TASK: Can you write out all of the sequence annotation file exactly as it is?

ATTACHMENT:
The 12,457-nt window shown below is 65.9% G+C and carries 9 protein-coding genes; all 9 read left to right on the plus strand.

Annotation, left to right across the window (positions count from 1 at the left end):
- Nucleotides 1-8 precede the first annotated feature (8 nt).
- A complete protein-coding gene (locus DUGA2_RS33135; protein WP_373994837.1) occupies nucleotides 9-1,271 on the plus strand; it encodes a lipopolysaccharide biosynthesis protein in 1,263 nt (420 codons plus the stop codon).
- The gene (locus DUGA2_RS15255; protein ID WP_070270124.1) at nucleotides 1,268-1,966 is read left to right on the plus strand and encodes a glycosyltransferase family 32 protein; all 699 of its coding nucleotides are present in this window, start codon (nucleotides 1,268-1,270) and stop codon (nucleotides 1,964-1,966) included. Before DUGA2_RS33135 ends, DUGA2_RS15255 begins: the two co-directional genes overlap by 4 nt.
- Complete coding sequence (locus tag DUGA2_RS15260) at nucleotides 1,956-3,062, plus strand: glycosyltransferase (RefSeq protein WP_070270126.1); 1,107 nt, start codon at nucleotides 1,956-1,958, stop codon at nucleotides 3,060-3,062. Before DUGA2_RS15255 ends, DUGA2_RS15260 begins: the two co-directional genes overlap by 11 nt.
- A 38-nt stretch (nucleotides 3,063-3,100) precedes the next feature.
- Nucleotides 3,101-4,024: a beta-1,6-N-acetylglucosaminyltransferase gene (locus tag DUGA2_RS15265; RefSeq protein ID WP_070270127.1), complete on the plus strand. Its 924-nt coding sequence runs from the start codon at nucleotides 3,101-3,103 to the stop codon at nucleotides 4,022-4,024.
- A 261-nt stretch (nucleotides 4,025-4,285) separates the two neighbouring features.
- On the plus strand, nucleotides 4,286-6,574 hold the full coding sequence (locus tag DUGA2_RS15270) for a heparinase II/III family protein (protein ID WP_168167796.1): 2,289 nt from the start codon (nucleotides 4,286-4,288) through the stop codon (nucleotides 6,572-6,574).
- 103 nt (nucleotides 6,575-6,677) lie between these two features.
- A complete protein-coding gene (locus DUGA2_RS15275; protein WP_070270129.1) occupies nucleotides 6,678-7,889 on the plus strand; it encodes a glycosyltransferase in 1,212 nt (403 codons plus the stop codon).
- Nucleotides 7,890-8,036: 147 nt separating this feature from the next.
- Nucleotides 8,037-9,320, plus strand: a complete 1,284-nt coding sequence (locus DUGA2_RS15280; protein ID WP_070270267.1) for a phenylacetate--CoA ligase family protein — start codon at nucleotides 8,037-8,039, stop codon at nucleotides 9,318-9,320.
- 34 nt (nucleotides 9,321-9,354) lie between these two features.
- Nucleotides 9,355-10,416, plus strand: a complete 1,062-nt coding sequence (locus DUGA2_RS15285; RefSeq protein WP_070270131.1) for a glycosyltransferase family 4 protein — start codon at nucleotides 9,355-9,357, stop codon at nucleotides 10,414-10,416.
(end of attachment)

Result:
The 12,457-nt window shown below is 65.9% G+C and carries 9 protein-coding genes; all 9 read left to right on the plus strand.

Annotation, left to right across the window (positions count from 1 at the left end):
- Nucleotides 1-8 precede the first annotated feature (8 nt).
- A complete protein-coding gene (locus DUGA2_RS33135; protein WP_373994837.1) occupies nucleotides 9-1,271 on the plus strand; it encodes a lipopolysaccharide biosynthesis protein in 1,263 nt (420 codons plus the stop codon).
- The gene (locus DUGA2_RS15255; protein ID WP_070270124.1) at nucleotides 1,268-1,966 is read left to right on the plus strand and encodes a glycosyltransferase family 32 protein; all 699 of its coding nucleotides are present in this window, start codon (nucleotides 1,268-1,270) and stop codon (nucleotides 1,964-1,966) included. Before DUGA2_RS33135 ends, DUGA2_RS15255 begins: the two co-directional genes overlap by 4 nt.
- Complete coding sequence (locus tag DUGA2_RS15260) at nucleotides 1,956-3,062, plus strand: glycosyltransferase (RefSeq protein WP_070270126.1); 1,107 nt, start codon at nucleotides 1,956-1,958, stop codon at nucleotides 3,060-3,062. Before DUGA2_RS15255 ends, DUGA2_RS15260 begins: the two co-directional genes overlap by 11 nt.
- A 38-nt stretch (nucleotides 3,063-3,100) precedes the next feature.
- Nucleotides 3,101-4,024: a beta-1,6-N-acetylglucosaminyltransferase gene (locus tag DUGA2_RS15265; RefSeq protein ID WP_070270127.1), complete on the plus strand. Its 924-nt coding sequence runs from the start codon at nucleotides 3,101-3,103 to the stop codon at nucleotides 4,022-4,024.
- A 261-nt stretch (nucleotides 4,025-4,285) separates the two neighbouring features.
- On the plus strand, nucleotides 4,286-6,574 hold the full coding sequence (locus tag DUGA2_RS15270) for a heparinase II/III family protein (protein ID WP_168167796.1): 2,289 nt from the start codon (nucleotides 4,286-4,288) through the stop codon (nucleotides 6,572-6,574).
- 103 nt (nucleotides 6,575-6,677) lie between these two features.
- A complete protein-coding gene (locus DUGA2_RS15275; protein WP_070270129.1) occupies nucleotides 6,678-7,889 on the plus strand; it encodes a glycosyltransferase in 1,212 nt (403 codons plus the stop codon).
- Nucleotides 7,890-8,036: 147 nt separating this feature from the next.
- Nucleotides 8,037-9,320, plus strand: a complete 1,284-nt coding sequence (locus DUGA2_RS15280; protein ID WP_070270267.1) for a phenylacetate--CoA ligase family protein — start codon at nucleotides 8,037-8,039, stop codon at nucleotides 9,318-9,320.
- 34 nt (nucleotides 9,321-9,354) lie between these two features.
- Nucleotides 9,355-10,416, plus strand: a complete 1,062-nt coding sequence (locus DUGA2_RS15285; RefSeq protein WP_070270131.1) for a glycosyltransferase family 4 protein — start codon at nucleotides 9,355-9,357, stop codon at nucleotides 10,414-10,416.